But if you look at the answer I got (that works), the units seem to be coulombs/m^2, unless you just explicitly declare it to have the right units (which is ghetto). Somehow, the delta function must have units of 1/m I guess?
PF Gold
P: 7,120
 Quote by VortexLattice I thought about it for a minute, and just intuitively got that the answer must be $ρ(x) = δ(r - R) \frac{Q}{4πR^2} \frac{1}{m^3}$.
Sorry, this is the part I don't get. Why are you multiplying units with a formula?
P: 146
 Quote by Pengwuino Sorry, this is the part I don't get. Why are you multiplying units with a formula?
Yeah, basically. That's the only way I can get units to work out. I know it's basically a wrong way of doing it, but I can't find a right one. Can you help me out?
PF Gold
P: 7,120
 Quote by VortexLattice Yeah, basically. That's the only way I can get units to work out. I know it's basically a wrong way of doing it, but I can't find a right one. Can you help me out?
No, I mean, you're multiplying by dimensions, not by variables like you should. Do you mean the only way you can get it to work is if you say $\rho \propto 1/R^5$?
 Sci Advisor PF Gold P: 1,777 I think mathematically the dirac delta function carries its own scaling of units here. Let's take the obvious problem of the charge distribution of a single point charge. That's simply, $$\rho (\mathbf{r}) = q \delta (\mathbf{r}-\mathbf{r'})$$ What happens I believe is from the scaling property of the delta function. That is, $$\int_{-\infty}^\infty \delta(\alpha x)\,dx =\int_{-\infty}^\infty \delta(u)\,\frac{du}{|\alpha|} =\frac{1}{|\alpha|}$$ If the delta function is n-dimensional, then, $$\delta(\alpha\mathbf{x}) = |\alpha|^{-n}\delta(\mathbf{x})$$ In the end, we see that the dirac distribution will inherently scale by the dimensions of its argument when we take the integration. So your dirac distribution is only one dimensional and so it would reduce the dimensions of your integrand by 1/m when you perform the integration over the distribution. EDIT: When you think about it, this inherently has to be true. The dirac delta distribution takes an n-dimensional integration and maps it onto a scalar. There has to be an associated reduction of n-dimensions for this to keep the bookkeeping straight.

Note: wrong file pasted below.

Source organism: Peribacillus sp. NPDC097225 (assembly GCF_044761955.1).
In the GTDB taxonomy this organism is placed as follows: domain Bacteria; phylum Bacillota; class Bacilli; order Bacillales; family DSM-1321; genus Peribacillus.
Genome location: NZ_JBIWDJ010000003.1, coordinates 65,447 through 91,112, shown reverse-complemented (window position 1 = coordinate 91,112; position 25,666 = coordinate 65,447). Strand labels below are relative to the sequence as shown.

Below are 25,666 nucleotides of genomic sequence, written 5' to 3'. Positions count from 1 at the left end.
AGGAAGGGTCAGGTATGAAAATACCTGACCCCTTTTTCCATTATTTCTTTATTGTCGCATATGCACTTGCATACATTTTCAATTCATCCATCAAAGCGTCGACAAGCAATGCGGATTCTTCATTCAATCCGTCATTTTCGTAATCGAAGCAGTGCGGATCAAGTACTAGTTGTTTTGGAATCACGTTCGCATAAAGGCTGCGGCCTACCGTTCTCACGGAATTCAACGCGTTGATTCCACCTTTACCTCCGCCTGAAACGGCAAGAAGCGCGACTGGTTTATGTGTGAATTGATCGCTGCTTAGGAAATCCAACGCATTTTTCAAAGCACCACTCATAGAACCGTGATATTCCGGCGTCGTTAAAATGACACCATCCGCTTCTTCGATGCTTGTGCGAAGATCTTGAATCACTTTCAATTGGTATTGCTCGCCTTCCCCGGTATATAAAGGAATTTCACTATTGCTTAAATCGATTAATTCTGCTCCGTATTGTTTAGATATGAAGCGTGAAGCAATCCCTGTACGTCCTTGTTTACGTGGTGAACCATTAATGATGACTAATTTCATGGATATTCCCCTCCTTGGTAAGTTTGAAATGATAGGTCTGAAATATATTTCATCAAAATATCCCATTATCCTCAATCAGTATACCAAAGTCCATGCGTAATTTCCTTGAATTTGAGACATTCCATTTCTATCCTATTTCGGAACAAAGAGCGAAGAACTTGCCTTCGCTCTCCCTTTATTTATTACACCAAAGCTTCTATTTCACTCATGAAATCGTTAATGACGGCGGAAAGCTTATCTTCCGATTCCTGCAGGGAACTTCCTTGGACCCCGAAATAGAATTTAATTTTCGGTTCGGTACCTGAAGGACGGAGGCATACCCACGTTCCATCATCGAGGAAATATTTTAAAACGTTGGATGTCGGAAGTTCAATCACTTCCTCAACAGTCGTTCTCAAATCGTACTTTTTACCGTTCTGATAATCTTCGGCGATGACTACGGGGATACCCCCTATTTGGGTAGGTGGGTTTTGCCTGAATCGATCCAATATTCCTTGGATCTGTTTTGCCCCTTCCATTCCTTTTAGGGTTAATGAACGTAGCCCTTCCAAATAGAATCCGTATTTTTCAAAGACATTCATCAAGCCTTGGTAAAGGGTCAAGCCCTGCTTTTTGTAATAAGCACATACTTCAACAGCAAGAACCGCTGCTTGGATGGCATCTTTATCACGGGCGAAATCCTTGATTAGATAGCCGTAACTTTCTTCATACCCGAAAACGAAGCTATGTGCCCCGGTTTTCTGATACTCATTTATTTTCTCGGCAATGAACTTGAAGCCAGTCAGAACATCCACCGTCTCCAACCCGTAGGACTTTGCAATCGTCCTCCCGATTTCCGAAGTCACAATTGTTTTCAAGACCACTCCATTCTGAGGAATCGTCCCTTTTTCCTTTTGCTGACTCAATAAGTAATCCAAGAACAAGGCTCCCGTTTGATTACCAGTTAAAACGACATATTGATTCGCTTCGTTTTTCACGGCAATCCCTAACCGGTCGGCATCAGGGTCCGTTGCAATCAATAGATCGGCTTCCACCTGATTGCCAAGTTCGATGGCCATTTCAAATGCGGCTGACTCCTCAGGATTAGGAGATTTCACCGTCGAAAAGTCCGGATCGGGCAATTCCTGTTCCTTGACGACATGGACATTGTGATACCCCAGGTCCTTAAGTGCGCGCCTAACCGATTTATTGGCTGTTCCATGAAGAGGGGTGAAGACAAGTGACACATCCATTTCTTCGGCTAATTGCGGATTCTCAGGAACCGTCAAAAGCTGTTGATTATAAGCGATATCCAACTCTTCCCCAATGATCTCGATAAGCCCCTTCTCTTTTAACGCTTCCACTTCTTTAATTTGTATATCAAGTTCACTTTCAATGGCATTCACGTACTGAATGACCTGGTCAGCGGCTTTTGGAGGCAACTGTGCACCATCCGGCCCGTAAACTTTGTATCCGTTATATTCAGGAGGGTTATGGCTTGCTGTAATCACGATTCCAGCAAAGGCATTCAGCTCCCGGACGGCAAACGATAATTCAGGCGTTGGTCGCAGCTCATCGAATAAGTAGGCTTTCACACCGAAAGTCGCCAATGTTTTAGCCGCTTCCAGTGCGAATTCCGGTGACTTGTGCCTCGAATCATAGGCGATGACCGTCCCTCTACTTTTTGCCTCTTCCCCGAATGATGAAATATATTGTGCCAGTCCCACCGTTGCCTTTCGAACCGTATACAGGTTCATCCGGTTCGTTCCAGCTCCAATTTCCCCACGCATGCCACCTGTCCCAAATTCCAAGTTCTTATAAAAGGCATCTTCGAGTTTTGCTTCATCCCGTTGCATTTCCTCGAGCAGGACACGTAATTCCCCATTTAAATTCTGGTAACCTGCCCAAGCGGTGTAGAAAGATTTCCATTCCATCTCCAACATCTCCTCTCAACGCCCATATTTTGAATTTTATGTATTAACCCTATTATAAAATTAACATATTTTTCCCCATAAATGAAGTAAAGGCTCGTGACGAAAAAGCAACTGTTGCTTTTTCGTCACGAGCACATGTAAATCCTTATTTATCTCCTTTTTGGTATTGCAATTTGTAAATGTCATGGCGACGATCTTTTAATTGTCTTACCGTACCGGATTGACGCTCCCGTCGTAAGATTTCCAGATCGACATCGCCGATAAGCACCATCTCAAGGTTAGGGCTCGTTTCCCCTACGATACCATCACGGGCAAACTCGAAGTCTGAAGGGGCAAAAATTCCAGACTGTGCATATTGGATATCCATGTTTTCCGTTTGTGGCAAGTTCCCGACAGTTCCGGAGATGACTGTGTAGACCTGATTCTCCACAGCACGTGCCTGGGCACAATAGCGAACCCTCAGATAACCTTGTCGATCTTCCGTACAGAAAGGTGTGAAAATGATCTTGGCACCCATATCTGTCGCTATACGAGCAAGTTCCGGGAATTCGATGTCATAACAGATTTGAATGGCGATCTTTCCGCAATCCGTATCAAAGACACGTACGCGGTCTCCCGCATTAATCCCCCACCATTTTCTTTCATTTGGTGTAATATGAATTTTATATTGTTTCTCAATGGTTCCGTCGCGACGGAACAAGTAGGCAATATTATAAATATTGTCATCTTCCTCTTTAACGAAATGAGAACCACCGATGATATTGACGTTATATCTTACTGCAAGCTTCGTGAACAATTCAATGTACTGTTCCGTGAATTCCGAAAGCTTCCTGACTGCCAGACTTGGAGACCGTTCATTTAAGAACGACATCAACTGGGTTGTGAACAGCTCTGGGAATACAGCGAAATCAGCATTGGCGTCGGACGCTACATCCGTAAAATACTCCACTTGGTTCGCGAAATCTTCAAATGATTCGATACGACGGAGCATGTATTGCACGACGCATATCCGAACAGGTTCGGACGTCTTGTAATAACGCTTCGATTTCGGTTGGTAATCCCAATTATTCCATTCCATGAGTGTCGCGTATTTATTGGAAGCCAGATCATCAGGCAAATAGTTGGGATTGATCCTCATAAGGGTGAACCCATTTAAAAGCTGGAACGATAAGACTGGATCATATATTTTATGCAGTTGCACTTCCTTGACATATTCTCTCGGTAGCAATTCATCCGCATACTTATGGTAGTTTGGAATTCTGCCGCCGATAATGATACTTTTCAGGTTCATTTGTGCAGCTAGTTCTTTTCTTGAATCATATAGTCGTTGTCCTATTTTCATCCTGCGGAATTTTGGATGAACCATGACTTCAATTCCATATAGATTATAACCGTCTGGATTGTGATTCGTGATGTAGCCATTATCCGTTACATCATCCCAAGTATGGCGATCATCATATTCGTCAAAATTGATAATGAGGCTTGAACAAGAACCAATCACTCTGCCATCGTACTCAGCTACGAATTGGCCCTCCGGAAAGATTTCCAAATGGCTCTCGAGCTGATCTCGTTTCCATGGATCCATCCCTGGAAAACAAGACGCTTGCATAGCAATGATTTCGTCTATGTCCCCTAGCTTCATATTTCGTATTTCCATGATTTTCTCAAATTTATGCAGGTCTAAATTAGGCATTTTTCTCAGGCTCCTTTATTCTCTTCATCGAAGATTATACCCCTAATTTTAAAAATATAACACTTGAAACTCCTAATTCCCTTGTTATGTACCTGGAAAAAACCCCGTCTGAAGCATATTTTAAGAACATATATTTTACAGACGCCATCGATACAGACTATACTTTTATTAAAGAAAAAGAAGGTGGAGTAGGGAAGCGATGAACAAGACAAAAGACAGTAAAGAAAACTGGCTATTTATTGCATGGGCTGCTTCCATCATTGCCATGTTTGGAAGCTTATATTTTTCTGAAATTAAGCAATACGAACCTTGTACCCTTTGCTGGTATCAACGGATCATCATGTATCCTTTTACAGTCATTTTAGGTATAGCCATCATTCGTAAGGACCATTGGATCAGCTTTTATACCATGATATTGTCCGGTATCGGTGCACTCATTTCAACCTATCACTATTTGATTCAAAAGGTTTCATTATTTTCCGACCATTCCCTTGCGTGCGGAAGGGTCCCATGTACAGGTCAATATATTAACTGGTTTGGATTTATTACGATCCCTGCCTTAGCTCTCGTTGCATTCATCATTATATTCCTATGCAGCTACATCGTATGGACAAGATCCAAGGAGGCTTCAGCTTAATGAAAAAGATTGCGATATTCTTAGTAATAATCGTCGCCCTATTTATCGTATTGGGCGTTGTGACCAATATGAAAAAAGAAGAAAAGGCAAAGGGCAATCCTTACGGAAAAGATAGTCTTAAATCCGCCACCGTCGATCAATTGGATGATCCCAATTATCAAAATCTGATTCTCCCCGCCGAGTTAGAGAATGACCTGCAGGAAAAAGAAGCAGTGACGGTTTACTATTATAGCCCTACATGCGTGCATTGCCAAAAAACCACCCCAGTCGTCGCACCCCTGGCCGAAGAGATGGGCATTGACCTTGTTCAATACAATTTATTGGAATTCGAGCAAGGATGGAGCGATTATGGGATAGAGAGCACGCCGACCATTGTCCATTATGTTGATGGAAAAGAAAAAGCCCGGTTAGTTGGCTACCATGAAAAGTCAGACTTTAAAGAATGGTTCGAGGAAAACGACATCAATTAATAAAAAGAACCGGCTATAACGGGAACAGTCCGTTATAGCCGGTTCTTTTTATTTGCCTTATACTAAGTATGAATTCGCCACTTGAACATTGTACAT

Sci Advisor Thanks P: 2,548 A distribution is a distribution, not a function! A distribution is defined as a linear functional on an appropriate space of test functions. A convenient space of test functions is the space of fast falling smooth functions, i.e., functions which are differentiable at any order and which go to 0 at inifinity faster than any power of the arguments. This is a subspace of many convenient function spaces, particularly the Hilbert space of square integrable functions. Take the here discussed case of the various singular charge distributions in electrodynamics. A usual (nonsingular) charge density gives the electric charge per volume at any point in space time in the sense of a macroscopic distribution (i.e., coarse grained over microscopically large but macroscopically small volume elements). The total charge in a region $V$ is at time $t$ thus given by $$Q_V(t)=\int_{V} \mathrm{d}^3 \vec{x} \rho(t,\vec{x}).$$ Now let' discuss the various cases of singular charge distributions usually discussed in classical electrodynamics courses. First, there's the case of a single point charge $q$, sitting at the origin of the coordinate system. To discribe it by a charge distribution in the above sense of "charge per volume", we must define a generalized function or distribution in the above given sense of functional analysis with the property that $Q_V=q$ if $V$ contains the origin and $Q_V=0$ if it does not (for any finite region $V$ in space). This is the Dirac $\delta$ distribution: $$Q_V=q \int_{V} \mathrm{d}^3 \vec{x} \delta^{(3)}(\vec{x}).$$ This means that, as any charge distribution, this singular one for a point charge must have the dimension of "charge per volume", i.e., $\delta^{(3)}(\vec{x})$ must have the dimension of "1/volume=1/length^3". Now let's see, how to describe surface charges. The most simple way to do this is to define the surface implicitly by $$F(\vec{x})=0.$$ E.g., for a sphere around the origin of radius $R$, we have $$F(\vec{x})=\vec{x}^2-R.$$ Now let $\sigma(\vec{x})$ be the charge per surface element at the point $\vec{x}$. The charge on an area $A$ on the surface is given by $$Q_A=\int_{A} \mathrm{d}A \sigma(\vec{x}).$$ Now, to describe this distribution as a (singular) charge distribution per volume, take an infinitesimal cylindrical volume element with base area $\mathrm{d} A$ and height $\mathrm{d} h$. This cylinder is taken perpendicular to the surface element. The charge in this little volume is $$Q_{\mathrm{d} A}=\sigma(\vec{x}) \mathrm{d} A \stackrel{!}{=} \rho(\vec{x}) \mathrm{d} A \mathrm{d} h.$$ Thus we have $$\rho(\vec{x})=\frac{1}{\mathrm{d} h} \sigma(\vec{x}) .$$ Now we express the deviation $\mathrm{d} h$ from the surface with help of the function $F$: If you change $F$ by $\mathrm{d} F$ the perpendicular distance from the surface is given by $$\mathrm{d} F=|\vec{\nabla} F| \mathrm{d} h,$$ because $\vec{\nabla} F$ is perpendicular to the surface. Thus we have $$\rho(\vec{x})=\frac{1}{\mathrm{d} h} \sigma = \sigma \frac{|\vec{\nabla} F|}{\mathrm{d} F}.$$ From this we find, taking the limit $\mathrm{d} h \rightarrow 0$ of this procedure $$\rho(\vec{x})=\sigma(\vec{x}) |\vec{\nabla} F(\vec{x})| \delta[F(\vec{x})].$$ Indeed, then we have, if $A$ is the part of the surface inside the volume $V$ $$\int_V \mathrm{d}^3 \vec{x} \sigma(\vec{x}) \delta[F(\vec{x})] = \int_{A} \mathrm{d} A \int \mathrm{d} h \delta(h) \sigma(\vec{x}) = \int_{A} \mathrm{d} A \sigma(\vec{x})=Q_{A}.$$ As it should be. For our example of the sphere we have in our parametrization $$|\vec{\nabla} F|=2|\vec{x}|=:2r,$$ and thus the charge density is $$\rho(\vec{x})=2r \delta(\vec{x}^2-R^2) \sigma(\vec{x}) =2r \delta(r^2-R^2) \sigma(\vec{x})=\delta(r-R) \sigma(\vec{x}).$$